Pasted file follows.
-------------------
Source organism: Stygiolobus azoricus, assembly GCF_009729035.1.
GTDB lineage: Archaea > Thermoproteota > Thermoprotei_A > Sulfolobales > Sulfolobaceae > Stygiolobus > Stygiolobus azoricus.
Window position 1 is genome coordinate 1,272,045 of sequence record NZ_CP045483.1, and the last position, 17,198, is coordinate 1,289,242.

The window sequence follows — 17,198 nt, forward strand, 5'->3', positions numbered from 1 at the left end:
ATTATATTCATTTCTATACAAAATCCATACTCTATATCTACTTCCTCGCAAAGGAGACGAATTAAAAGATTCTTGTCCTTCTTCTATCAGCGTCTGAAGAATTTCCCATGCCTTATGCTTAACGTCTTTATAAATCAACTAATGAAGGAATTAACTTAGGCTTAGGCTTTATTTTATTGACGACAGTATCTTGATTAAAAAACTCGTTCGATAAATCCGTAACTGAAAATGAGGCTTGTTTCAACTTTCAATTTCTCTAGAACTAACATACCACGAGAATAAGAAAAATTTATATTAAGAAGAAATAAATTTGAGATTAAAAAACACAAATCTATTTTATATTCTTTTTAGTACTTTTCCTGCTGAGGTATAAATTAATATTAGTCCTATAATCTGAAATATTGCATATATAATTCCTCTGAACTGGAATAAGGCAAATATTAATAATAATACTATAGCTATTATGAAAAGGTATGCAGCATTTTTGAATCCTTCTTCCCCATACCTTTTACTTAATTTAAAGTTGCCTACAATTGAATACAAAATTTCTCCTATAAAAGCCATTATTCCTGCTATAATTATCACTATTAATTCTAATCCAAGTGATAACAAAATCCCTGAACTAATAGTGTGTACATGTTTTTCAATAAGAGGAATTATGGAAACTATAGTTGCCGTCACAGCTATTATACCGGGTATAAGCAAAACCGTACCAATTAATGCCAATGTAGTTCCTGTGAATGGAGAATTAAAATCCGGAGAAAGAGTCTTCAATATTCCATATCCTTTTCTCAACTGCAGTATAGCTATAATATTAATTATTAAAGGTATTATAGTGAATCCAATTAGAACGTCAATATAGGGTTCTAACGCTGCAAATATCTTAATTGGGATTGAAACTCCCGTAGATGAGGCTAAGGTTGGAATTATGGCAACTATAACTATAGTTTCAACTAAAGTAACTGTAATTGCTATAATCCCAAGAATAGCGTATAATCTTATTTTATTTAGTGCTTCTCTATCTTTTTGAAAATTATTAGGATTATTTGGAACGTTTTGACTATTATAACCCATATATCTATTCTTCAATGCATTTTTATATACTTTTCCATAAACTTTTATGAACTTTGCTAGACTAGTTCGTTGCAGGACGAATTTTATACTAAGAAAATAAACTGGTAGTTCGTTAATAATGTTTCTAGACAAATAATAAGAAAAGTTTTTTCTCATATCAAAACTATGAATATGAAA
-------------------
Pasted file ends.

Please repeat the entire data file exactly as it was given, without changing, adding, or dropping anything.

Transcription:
Source organism: Stygiolobus azoricus, assembly GCF_009729035.1.
GTDB lineage: Archaea > Thermoproteota > Thermoprotei_A > Sulfolobales > Sulfolobaceae > Stygiolobus > Stygiolobus azoricus.
Window position 1 is genome coordinate 1,272,045 of sequence record NZ_CP045483.1, and the last position, 17,198, is coordinate 1,289,242.

The window sequence follows — 17,198 nt, forward strand, 5'->3', positions numbered from 1 at the left end:
ATTATATTCATTTCTATACAAAATCCATACTCTATATCTACTTCCTCGCAAAGGAGACGAATTAAAAGATTCTTGTCCTTCTTCTATCAGCGTCTGAAGAATTTCCCATGCCTTATGCTTAACGTCTTTATAAATCAACTAATGAAGGAATTAACTTAGGCTTAGGCTTTATTTTATTGACGACAGTATCTTGATTAAAAAACTCGTTCGATAAATCCGTAACTGAAAATGAGGCTTGTTTCAACTTTCAATTTCTCTAGAACTAACATACCACGAGAATAAGAAAAATTTATATTAAGAAGAAATAAATTTGAGATTAAAAAACACAAATCTATTTTATATTCTTTTTAGTACTTTTCCTGCTGAGGTATAAATTAATATTAGTCCTATAATCTGAAATATTGCATATATAATTCCTCTGAACTGGAATAAGGCAAATATTAATAATAATACTATAGCTATTATGAAAAGGTATGCAGCATTTTTGAATCCTTCTTCCCCATACCTTTTACTTAATTTAAAGTTGCCTACAATTGAATACAAAATTTCTCCTATAAAAGCCATTATTCCTGCTATAATTATCACTATTAATTCTAATCCAAGTGATAACAAAATCCCTGAACTAATAGTGTGTACATGTTTTTCAATAAGAGGAATTATGGAAACTATAGTTGCCGTCACAGCTATTATACCGGGTATAAGCAAAACCGTACCAATTAATGCCAATGTAGTTCCTGTGAATGGAGAATTAAAATCCGGAGAAAGAGTCTTCAATATTCCATATCCTTTTCTCAACTGCAGTATAGCTATAATATTAATTATTAAAGGTATTATAGTGAATCCAATTAGAACGTCAATATAGGGTTCTAACGCTGCAAATATCTTAATTGGGATTGAAACTCCCGTAGATGAGGCTAAGGTTGGAATTATGGCAACTATAACTATAGTTTCAACTAAAGTAACTGTAATTGCTATAATCCCAAGAATAGCGTATAATCTTATTTTATTTAGTGCTTCTCTATCTTTTTGAAAATTATTAGGATTATTTGGAACGTTTTGACTATTATAACCCATATATCTATTCTTCAATGCATTTTTATATACTTTTCCATAAACTTTTATGAACTTTGCTAGACTAGTTCGTTGCAGGACGAATTTTATACTAAGAAAATAAACTGGTAGTTCGTTAATAATGTTTCTAGACAAATAATAAGAAAAGTTTTTTCTCATATCAAAACTATGAATATGAAA